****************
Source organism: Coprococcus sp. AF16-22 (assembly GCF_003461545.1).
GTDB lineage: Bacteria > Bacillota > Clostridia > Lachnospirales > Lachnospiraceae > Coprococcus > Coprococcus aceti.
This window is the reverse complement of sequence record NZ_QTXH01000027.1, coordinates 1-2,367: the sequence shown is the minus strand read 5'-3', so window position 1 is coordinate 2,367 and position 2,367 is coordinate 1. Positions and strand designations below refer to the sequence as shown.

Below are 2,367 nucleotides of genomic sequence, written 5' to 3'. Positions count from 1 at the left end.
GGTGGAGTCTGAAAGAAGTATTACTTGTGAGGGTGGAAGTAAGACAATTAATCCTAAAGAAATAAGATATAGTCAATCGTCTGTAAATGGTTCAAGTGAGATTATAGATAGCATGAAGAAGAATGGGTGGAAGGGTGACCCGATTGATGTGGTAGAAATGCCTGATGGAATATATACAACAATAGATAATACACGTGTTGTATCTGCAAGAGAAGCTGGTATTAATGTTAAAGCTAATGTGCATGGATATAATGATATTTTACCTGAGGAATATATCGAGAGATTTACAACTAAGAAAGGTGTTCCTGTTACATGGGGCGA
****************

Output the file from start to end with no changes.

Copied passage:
Source organism: Coprococcus sp. AF16-22 (assembly GCF_003461545.1).
GTDB lineage: Bacteria > Bacillota > Clostridia > Lachnospirales > Lachnospiraceae > Coprococcus > Coprococcus aceti.
This window is the reverse complement of sequence record NZ_QTXH01000027.1, coordinates 1-2,367: the sequence shown is the minus strand read 5'-3', so window position 1 is coordinate 2,367 and position 2,367 is coordinate 1. Positions and strand designations below refer to the sequence as shown.

Below are 2,367 nucleotides of genomic sequence, written 5' to 3'. Positions count from 1 at the left end.
GGTGGAGTCTGAAAGAAGTATTACTTGTGAGGGTGGAAGTAAGACAATTAATCCTAAAGAAATAAGATATAGTCAATCGTCTGTAAATGGTTCAAGTGAGATTATAGATAGCATGAAGAAGAATGGGTGGAAGGGTGACCCGATTGATGTGGTAGAAATGCCTGATGGAATATATACAACAATAGATAATACACGTGTTGTATCTGCAAGAGAAGCTGGTATTAATGTTAAAGCTAATGTGCATGGATATAATGATATTTTACCTGAGGAATATATCGAGAGATTTACAACTAAGAAAGGTGTTCCTGTTACATGGGGCGA